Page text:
New moves to stabilise China property, stock markets

New moves to stabilise China property, stock markets

China's top economic officials have pledged fresh steps to keep two of the country's key markets - property and stock - on an even footing amid rising risks, as growth slows in the world's No. 2 economy.

Amid a rebound in home prices in its big cities, banks are facing rising credit risks, central bank governor Zhou Xiaochuan warned yesterday at a briefing on the sidelines of China's annual legislative session.

There will also be a crackdown on unauthorised lending in the real estate sector as it raises the risks of bad debts, endangering not only the industry but also the entire financial system, bank officials said.

At a separate press conference later in the day, newly appointed securities regulator chief Liu Shiyu said a circuit-breaker mechanism will not be reintroduced in the stock market for "the next few years".

It was widely blamed for worsening a crash in China's notoriously volatile market earlier this year and was dismantled after a few days.

Without giving a timeframe, Mr Liu said China must continue with reforms on stock market listings by moving to a registration-based initial public offering system. Such a system would end the regulator's intervention in pricing and allow firms to go public faster.

Yesterday, Mr Zhou told reporters that property prices have begun to diverge widely between larger and smaller cities. With the inventory of unsold homes soaring more than 15 per cent last year from 2014, the national housing market faces "relatively big destocking pressures", he added.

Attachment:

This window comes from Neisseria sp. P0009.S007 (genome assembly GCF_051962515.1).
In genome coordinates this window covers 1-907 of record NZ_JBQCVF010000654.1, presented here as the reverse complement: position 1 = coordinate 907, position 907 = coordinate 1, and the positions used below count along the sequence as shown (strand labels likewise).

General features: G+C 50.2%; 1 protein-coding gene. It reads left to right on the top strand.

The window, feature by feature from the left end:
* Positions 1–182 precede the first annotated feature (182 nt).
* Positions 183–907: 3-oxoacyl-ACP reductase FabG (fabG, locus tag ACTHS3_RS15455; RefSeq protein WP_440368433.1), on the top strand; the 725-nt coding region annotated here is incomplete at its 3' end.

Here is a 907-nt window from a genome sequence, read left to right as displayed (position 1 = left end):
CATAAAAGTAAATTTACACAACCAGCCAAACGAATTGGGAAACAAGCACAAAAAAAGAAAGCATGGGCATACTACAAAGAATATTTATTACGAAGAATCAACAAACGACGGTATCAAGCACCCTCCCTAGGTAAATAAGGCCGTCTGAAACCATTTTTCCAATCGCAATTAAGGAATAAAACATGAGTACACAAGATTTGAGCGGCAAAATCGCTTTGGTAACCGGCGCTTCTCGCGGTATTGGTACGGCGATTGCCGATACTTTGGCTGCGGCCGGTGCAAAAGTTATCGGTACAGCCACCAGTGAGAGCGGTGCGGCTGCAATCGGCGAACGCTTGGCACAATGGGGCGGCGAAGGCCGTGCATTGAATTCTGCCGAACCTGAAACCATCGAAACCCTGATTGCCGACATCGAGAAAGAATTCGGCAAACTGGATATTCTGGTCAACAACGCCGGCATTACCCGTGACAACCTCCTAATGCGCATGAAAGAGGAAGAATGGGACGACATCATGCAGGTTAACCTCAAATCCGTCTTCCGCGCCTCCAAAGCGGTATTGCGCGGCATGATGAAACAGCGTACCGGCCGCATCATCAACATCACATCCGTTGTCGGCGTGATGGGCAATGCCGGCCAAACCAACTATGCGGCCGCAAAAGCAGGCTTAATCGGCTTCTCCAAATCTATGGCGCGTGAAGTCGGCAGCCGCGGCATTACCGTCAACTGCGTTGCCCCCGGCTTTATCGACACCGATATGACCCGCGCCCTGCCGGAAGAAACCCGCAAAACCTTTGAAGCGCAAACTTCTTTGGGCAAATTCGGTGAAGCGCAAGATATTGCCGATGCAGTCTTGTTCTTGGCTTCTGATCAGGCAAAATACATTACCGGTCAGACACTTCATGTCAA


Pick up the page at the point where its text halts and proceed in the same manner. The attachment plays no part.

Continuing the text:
"(Addressing the property risks) requires better guidance from officials in individual cities... but banks should also closely monitor customer creditworthiness in mortgage lending," he said.

Mr Pan Gongsheng, the central bank's deputy governor who also attended the briefing, said the government has started clamping down on unauthorised lending.

This happens, for instance, when real estate agents or developers disburse loans to buyers to make downpayments.

But Mr Pan assuaged concerns that bad mortgages might pose an imminent risk. Home loans account for only 14 per cent of banks' total loans, with a bad loan ratio of just 0.38 per cent, he said.

Still, rising debt levels have been a concern for China, even as its economic growth slowed last year to 6.9 per cent, its weakest in 25 years.

Growing weakness in the crucial property sector, which accounts for more than 15 per cent of China's annual gross domestic product, has sparked fears it might drag down the broader economy.

In light of this and other global uncertainties, Mr Zhou said Beijing will keep its monetary policy flexible to help counter possible economic shocks, but will not resort to excessive stimulus to bolster growth.

His comments came even as fresh data yesterday - that both industrial production and retail sales grew less than forecasted in the first two months of the year - suggested the need for more stimulus.

Beijing has set a yearly growth target of at least 6.5 per cent from this year to 2020, in what many experts have labelled as "ambitious" amid tough economic reforms.

"If there isn't any big economic or financial turmoil, we'll keep with a prudent monetary policy," Mr Zhou said, adding that domestic demand, consumption and innovation can be tapped to drive growth instead.

Under the banner of "prudent" policy, the bank has cut interest rates six times since November 2014 and reduced the amount of cash that banks must hold as reserves .

In Hong Kong, Financial Secretary John Tsang defended the city's economy after Moody's Investors Service downgraded its long-term debt outlook to negative from stable because it sees the city's credit profile tracking China's, reported Bloomberg yesterday.

Mr Tsang said: "Hong Kong is in a good position to benefit from the structural rebalancing in the mainland's economy, from investment to consumption."

This article was first published on March 13, 2016.
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